Marks Scholarship

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      As we move further into the developed world, we must call to mind what steps man has taken to arrive at this precarious position. A position which attempts to balance promoting freedom while protecting livelihood. Hunter College’s Chinese Flagship was selected by the Taipei Economic and Cultural Office to be a part of the New York Celebration of “Martial Law and After: Reflection of the 30th Anniversary of the End of Martial Law in Taiwan Cinema” The anniversary celebrates the end of thirty-eight years of martial law in Taiwan (1949-1897) with a film festival. Every Wednesday for the last three weeks, students, faculty, and anyone interested in Taiwanese film joined us to Film Series Img 1watch, reflect upon, and feel the cinematic effects of Taiwan’s past and how it has shaped its future. Besides Hunter, the memorialization was celebrated at Columbia University and New York University, with a total of eight films screened in the last month. The movies shown at Hunter during this festival included Connection by Fate (超級公民), Banana Paradise (香蕉天堂), and The Forth Portrait (第四張畫), all of which are narratives painted in Taiwan’s past, and currently hailed as excellent films from Taiwan Cinema’s New Wave Movement.

      Besides hosting the Taipei Economic and Cultural Office of New York, the Flagship also had the honor of meeting the director of Connection by Fate (超級公民), Wan Ren. After watching the movie describe by Ren as the “shadows of men” and “shadows of a plot” move across the screen, Wan Ren further commented by offering his thoughts with Prof. Joel Zuker, Prof. Fang Dai, Prof. Ru-Shou Robert Chen, and Prof. Chun-Chi Wang by opening a panel discussion with the curious staff and students in attendance. We graciously thank Wan Ren and our friends at the Taipei Economic and Cultural Office for kicking off the celebration with such an impressive movie followed by meaningful and speculative commentary by the panel and audience.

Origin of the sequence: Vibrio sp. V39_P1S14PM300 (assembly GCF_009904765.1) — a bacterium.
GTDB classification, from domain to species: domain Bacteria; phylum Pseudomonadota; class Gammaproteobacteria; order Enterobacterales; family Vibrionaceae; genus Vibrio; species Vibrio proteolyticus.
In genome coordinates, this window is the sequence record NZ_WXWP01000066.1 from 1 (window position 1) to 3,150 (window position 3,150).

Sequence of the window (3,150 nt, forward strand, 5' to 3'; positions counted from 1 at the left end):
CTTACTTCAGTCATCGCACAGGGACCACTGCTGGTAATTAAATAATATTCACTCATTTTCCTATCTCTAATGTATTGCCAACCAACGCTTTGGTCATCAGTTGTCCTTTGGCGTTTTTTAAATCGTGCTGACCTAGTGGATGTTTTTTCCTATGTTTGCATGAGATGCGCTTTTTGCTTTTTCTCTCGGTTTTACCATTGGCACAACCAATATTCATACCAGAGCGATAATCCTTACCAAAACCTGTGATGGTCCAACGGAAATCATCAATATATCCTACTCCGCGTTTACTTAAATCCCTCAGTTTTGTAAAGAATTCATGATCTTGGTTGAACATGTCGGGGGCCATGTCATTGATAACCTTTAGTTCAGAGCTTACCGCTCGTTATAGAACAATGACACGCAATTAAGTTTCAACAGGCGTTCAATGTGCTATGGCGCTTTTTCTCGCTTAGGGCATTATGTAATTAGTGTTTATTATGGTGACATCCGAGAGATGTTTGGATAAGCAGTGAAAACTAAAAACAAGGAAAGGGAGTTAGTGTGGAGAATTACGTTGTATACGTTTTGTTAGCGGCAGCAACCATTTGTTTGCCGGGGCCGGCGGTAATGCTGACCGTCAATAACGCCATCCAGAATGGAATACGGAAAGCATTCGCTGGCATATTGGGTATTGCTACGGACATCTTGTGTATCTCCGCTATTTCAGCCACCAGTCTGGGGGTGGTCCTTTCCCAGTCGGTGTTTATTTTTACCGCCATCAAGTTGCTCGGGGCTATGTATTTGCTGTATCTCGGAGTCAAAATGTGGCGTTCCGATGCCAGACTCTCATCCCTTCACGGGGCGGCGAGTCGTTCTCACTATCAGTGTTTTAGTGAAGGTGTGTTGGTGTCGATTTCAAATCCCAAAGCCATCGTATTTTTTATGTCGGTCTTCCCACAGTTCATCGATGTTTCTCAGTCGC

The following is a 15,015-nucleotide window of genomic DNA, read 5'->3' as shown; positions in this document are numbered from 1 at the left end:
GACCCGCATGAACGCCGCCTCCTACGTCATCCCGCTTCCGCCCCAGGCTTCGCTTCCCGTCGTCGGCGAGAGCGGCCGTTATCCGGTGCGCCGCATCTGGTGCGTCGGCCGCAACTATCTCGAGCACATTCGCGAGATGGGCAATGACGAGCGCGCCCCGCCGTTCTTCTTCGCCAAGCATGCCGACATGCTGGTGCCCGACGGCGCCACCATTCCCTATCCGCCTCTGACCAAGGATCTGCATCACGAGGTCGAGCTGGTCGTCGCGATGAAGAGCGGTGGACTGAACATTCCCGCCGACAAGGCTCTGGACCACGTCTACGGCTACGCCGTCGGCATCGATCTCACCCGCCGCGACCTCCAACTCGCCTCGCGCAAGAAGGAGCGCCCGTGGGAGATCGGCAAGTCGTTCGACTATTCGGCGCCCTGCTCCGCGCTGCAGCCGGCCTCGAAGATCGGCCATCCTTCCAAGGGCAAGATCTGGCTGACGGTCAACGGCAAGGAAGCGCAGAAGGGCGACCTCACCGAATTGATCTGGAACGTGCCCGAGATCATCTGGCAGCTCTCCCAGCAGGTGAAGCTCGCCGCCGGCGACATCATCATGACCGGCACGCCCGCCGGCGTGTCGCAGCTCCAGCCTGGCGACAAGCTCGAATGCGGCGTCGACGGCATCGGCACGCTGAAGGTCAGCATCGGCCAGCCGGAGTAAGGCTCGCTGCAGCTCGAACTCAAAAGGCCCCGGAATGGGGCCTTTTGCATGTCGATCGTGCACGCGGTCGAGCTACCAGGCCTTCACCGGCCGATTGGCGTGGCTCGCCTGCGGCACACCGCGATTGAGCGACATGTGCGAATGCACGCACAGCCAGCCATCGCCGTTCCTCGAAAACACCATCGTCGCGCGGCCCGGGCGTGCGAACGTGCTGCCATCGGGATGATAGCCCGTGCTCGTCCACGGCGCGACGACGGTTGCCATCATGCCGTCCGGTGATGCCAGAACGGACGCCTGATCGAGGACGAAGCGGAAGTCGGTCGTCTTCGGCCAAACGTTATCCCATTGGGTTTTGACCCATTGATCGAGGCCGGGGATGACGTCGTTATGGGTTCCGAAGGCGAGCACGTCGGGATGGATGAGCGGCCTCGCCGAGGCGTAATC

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      The Wednesday after showing Connection by Fate (超級公民), students and guests arrived at Hunter to see Banana Paradise (香蕉天堂). While some found the pieces of the movie difficult to watch, especially those detailing on the effects of mental illness, all were affected by the relevant of enduring hardship for friends and family. After the movie, the audience enjoyed moon cakes, since the screening fell on the Mid-Autumn Festival Celebrated by Chinese around the world.

      The final showing at Hunter College was The Forth Portrait (第四張畫). A film which depicts the haunting effects of a crumbling family on a young boy. Although the movie might have left our audience a bit sad, the encouraging moral again prevails, reassuring us that persistent efforts will always lead to a better tomorrow.

      We, here at Hunter, sincerely thank all those who have been a part of the making of such a successful film festival. From those who gave us this opportunity at the Taipei Economic and Cultural Office, to those who made it possible, thank you to the audience and staff who helped build an environment conducive for pleasant viewing, meditative reflection, and great food!

By Anthony Edwards (Hunter Chinese Flagship Student)

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